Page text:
The Independent is reporting that David Davis has told the paper that a new wave of grammar schools he wants to see should give children three chances at passing their entrance exams…
David Davis, the former Conservative party leadership contender, has argued for a repeal of legislation brought in under Labour 17 years ago, which outlawed the establishment of any new wholly or partially selective state schools. He is backed by a swathe of senior Conservatives, including London mayor Boris Johnson, defence secretary Liam Fox and Graham Brady, the chair of the party’s influential 1922 committee.
Educated at a grammar school in south London, Mr Davis believes that selective education is vital to help clever children from impoverished backgrounds make the most of their abilities and improve their fortunes in later life. At present, there are only 164 grammar schools in England.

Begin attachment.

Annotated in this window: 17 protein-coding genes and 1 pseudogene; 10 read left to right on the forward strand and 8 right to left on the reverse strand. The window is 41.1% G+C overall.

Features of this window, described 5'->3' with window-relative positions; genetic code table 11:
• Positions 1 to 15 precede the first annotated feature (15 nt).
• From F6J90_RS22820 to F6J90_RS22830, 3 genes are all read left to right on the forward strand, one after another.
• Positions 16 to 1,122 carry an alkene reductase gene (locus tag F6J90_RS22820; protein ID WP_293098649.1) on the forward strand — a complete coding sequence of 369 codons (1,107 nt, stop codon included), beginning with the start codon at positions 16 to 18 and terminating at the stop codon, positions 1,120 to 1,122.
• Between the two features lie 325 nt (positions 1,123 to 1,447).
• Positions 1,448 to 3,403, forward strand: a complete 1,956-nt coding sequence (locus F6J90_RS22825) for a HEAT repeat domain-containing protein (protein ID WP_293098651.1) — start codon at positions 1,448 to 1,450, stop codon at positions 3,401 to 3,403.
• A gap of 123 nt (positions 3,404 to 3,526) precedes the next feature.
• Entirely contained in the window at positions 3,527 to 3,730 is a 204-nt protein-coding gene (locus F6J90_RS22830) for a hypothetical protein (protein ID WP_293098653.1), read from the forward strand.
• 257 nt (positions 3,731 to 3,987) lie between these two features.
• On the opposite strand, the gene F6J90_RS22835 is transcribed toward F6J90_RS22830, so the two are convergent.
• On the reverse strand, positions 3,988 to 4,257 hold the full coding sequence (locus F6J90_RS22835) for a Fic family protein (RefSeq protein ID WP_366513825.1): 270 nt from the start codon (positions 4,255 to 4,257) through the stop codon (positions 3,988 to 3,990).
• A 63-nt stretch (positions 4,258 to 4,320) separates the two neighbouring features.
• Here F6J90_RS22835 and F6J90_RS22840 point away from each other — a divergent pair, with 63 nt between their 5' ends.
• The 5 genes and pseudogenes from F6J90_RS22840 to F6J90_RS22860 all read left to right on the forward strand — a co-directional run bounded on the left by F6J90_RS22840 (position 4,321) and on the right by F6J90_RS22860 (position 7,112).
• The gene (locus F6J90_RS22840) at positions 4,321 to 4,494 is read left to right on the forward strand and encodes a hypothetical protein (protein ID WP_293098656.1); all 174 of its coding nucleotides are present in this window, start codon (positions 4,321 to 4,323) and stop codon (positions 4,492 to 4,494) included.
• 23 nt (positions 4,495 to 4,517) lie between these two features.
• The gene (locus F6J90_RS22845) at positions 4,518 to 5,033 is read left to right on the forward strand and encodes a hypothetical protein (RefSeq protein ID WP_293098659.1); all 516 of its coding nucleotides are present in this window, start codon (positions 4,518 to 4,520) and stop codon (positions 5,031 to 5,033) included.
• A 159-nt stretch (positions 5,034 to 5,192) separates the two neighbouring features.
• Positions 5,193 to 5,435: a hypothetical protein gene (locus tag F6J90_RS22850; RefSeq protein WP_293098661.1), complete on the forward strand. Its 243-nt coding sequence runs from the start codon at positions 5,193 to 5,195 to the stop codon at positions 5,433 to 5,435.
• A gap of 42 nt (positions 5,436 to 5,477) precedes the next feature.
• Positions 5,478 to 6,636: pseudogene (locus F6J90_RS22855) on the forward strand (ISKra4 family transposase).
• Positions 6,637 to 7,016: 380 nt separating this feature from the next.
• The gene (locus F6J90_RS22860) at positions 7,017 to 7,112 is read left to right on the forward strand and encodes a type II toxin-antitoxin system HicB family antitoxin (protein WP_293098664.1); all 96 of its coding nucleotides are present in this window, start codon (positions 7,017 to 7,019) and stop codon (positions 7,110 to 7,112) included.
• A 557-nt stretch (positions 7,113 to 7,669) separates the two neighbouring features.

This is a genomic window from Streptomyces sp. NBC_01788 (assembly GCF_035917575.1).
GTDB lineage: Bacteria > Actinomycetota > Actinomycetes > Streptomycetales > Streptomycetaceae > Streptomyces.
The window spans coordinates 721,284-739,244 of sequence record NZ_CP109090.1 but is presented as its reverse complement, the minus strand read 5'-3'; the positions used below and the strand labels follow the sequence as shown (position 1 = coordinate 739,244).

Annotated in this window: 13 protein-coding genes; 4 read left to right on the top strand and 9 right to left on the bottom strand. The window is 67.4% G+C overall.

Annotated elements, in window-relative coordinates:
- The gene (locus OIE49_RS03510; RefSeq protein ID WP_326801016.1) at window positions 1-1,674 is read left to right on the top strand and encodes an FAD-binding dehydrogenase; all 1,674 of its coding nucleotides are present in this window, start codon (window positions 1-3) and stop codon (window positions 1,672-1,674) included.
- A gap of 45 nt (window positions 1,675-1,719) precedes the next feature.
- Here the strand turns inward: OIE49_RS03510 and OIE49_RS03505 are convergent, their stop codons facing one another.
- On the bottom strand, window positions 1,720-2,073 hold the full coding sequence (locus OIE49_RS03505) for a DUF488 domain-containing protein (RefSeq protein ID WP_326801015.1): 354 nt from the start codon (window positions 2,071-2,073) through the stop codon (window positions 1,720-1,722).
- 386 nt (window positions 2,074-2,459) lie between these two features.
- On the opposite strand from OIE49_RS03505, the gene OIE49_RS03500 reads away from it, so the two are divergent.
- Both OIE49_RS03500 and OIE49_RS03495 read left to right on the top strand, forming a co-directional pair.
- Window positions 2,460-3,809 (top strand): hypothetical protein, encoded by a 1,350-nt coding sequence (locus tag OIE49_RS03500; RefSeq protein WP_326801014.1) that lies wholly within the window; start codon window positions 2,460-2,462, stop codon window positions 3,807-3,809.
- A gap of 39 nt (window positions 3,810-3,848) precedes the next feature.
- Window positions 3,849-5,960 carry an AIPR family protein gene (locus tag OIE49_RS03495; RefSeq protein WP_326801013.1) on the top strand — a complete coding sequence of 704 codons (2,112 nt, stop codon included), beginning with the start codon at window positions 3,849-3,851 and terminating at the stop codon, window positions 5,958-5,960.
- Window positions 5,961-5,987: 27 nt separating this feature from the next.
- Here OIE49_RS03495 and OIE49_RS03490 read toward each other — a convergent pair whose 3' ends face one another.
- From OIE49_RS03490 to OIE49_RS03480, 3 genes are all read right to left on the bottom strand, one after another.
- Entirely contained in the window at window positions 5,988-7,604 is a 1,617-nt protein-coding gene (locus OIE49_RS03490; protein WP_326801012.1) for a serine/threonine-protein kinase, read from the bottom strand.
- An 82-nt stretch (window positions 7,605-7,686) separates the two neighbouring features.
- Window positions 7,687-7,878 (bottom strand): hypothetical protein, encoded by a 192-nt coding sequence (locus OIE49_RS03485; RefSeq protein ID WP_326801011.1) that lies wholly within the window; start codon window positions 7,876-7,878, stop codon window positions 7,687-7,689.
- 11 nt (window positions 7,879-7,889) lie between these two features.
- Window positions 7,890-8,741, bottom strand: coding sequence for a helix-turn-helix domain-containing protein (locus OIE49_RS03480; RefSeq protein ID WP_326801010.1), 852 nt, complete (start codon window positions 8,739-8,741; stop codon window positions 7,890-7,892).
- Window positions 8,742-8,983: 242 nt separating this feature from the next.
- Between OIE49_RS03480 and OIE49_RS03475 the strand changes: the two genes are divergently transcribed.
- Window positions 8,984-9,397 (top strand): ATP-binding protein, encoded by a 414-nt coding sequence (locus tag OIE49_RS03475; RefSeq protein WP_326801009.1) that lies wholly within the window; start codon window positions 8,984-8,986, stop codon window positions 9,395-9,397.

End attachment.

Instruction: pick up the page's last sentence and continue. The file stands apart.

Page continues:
Mr Davis concedes that there were flaws in the original grammar school systems, when children would typically sit an 11-Plus, or occasionally, 12-Plus, exam between the ages of 10 and 12. A major concern has been that some academically gifted young pupils fail due to one-off nerves, unfairly stripping them of the opportunity of top notch schooling.
The solution, says Mr Davis, could be to have an entrance exam every year for three years, while education experts should explore alternative options to just a one-off test to make sure the right children are selected…
Thoughts and feedback to this new selection idea from David Davis?
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